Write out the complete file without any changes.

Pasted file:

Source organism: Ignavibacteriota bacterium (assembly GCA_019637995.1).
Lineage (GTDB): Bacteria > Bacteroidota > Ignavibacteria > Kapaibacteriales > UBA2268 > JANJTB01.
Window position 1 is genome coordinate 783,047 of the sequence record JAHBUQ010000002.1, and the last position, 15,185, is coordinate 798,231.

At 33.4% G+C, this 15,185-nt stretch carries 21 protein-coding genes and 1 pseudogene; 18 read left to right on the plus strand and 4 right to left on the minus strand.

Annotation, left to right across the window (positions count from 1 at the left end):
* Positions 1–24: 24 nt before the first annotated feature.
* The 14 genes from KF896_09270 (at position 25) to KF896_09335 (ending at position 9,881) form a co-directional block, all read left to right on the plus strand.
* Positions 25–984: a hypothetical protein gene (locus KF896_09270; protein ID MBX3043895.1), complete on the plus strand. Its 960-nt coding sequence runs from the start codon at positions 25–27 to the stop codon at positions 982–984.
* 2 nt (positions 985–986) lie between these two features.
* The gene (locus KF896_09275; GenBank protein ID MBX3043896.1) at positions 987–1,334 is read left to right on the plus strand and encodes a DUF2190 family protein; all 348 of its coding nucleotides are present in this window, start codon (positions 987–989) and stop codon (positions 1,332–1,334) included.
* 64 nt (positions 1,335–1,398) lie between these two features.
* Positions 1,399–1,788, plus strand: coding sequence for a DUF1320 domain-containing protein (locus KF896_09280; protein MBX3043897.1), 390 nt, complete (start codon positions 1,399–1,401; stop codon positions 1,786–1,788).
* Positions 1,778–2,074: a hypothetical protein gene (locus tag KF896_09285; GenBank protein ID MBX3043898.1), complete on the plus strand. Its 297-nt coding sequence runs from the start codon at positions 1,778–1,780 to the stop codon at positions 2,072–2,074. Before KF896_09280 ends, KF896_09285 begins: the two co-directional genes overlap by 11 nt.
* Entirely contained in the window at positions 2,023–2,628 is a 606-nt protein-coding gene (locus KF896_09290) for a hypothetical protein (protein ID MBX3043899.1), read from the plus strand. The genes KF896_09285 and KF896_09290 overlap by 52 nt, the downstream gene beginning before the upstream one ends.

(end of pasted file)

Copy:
Source organism: Ignavibacteriota bacterium (assembly GCA_019637995.1).
Lineage (GTDB): Bacteria > Bacteroidota > Ignavibacteria > Kapaibacteriales > UBA2268 > JANJTB01.
Window position 1 is genome coordinate 783,047 of the sequence record JAHBUQ010000002.1, and the last position, 15,185, is coordinate 798,231.

At 33.4% G+C, this 15,185-nt stretch carries 21 protein-coding genes and 1 pseudogene; 18 read left to right on the plus strand and 4 right to left on the minus strand.

Annotation, left to right across the window (positions count from 1 at the left end):
* Positions 1–24: 24 nt before the first annotated feature.
* The 14 genes from KF896_09270 (at position 25) to KF896_09335 (ending at position 9,881) form a co-directional block, all read left to right on the plus strand.
* Positions 25–984: a hypothetical protein gene (locus KF896_09270; protein ID MBX3043895.1), complete on the plus strand. Its 960-nt coding sequence runs from the start codon at positions 25–27 to the stop codon at positions 982–984.
* 2 nt (positions 985–986) lie between these two features.
* The gene (locus KF896_09275; GenBank protein ID MBX3043896.1) at positions 987–1,334 is read left to right on the plus strand and encodes a DUF2190 family protein; all 348 of its coding nucleotides are present in this window, start codon (positions 987–989) and stop codon (positions 1,332–1,334) included.
* 64 nt (positions 1,335–1,398) lie between these two features.
* Positions 1,399–1,788, plus strand: coding sequence for a DUF1320 domain-containing protein (locus KF896_09280; protein MBX3043897.1), 390 nt, complete (start codon positions 1,399–1,401; stop codon positions 1,786–1,788).
* Positions 1,778–2,074: a hypothetical protein gene (locus tag KF896_09285; GenBank protein ID MBX3043898.1), complete on the plus strand. Its 297-nt coding sequence runs from the start codon at positions 1,778–1,780 to the stop codon at positions 2,072–2,074. Before KF896_09280 ends, KF896_09285 begins: the two co-directional genes overlap by 11 nt.
* Entirely contained in the window at positions 2,023–2,628 is a 606-nt protein-coding gene (locus KF896_09290) for a hypothetical protein (protein ID MBX3043899.1), read from the plus strand. The genes KF896_09285 and KF896_09290 overlap by 52 nt, the downstream gene beginning before the upstream one ends.